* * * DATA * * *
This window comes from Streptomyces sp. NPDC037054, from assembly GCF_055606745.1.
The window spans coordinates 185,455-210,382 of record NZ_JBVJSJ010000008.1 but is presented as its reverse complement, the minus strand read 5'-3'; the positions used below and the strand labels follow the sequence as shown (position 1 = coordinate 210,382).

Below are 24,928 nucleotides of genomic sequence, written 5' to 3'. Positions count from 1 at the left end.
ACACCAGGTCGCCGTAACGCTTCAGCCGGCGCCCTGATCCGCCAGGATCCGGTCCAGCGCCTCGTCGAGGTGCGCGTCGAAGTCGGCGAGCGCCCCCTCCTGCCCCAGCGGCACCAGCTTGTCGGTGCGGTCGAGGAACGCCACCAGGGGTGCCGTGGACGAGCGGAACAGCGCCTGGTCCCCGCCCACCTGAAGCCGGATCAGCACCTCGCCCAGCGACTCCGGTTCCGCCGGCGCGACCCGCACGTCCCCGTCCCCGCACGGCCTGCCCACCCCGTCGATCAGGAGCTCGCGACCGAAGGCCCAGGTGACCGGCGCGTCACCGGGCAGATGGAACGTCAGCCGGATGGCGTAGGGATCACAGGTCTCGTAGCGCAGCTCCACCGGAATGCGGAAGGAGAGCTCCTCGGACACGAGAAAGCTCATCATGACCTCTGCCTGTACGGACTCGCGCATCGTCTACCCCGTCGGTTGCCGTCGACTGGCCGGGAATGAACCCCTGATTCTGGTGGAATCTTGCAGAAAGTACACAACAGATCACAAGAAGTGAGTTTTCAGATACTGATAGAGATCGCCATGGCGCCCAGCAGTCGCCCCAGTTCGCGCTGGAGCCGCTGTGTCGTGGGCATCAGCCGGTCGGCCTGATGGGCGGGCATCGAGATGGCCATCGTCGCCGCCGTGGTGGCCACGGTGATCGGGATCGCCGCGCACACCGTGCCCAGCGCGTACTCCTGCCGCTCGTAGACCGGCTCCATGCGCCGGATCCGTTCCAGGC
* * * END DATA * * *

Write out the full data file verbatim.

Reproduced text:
This window comes from Streptomyces sp. NPDC037054, from assembly GCF_055606745.1.
The window spans coordinates 185,455-210,382 of record NZ_JBVJSJ010000008.1 but is presented as its reverse complement, the minus strand read 5'-3'; the positions used below and the strand labels follow the sequence as shown (position 1 = coordinate 210,382).

Below are 24,928 nucleotides of genomic sequence, written 5' to 3'. Positions count from 1 at the left end.
ACACCAGGTCGCCGTAACGCTTCAGCCGGCGCCCTGATCCGCCAGGATCCGGTCCAGCGCCTCGTCGAGGTGCGCGTCGAAGTCGGCGAGCGCCCCCTCCTGCCCCAGCGGCACCAGCTTGTCGGTGCGGTCGAGGAACGCCACCAGGGGTGCCGTGGACGAGCGGAACAGCGCCTGGTCCCCGCCCACCTGAAGCCGGATCAGCACCTCGCCCAGCGACTCCGGTTCCGCCGGCGCGACCCGCACGTCCCCGTCCCCGCACGGCCTGCCCACCCCGTCGATCAGGAGCTCGCGACCGAAGGCCCAGGTGACCGGCGCGTCACCGGGCAGATGGAACGTCAGCCGGATGGCGTAGGGATCACAGGTCTCGTAGCGCAGCTCCACCGGAATGCGGAAGGAGAGCTCCTCGGACACGAGAAAGCTCATCATGACCTCTGCCTGTACGGACTCGCGCATCGTCTACCCCGTCGGTTGCCGTCGACTGGCCGGGAATGAACCCCTGATTCTGGTGGAATCTTGCAGAAAGTACACAACAGATCACAAGAAGTGAGTTTTCAGATACTGATAGAGATCGCCATGGCGCCCAGCAGTCGCCCCAGTTCGCGCTGGAGCCGCTGTGTCGTGGGCATCAGCCGGTCGGCCTGATGGGCGGGCATCGAGATGGCCATCGTCGCCGCCGTGGTGGCCACGGTGATCGGGATCGCCGCGCACACCGTGCCCAGCGCGTACTCCTGCCGCTCGTAGACCGGCTCCATGCGCCGGATCCGTTCCAGGC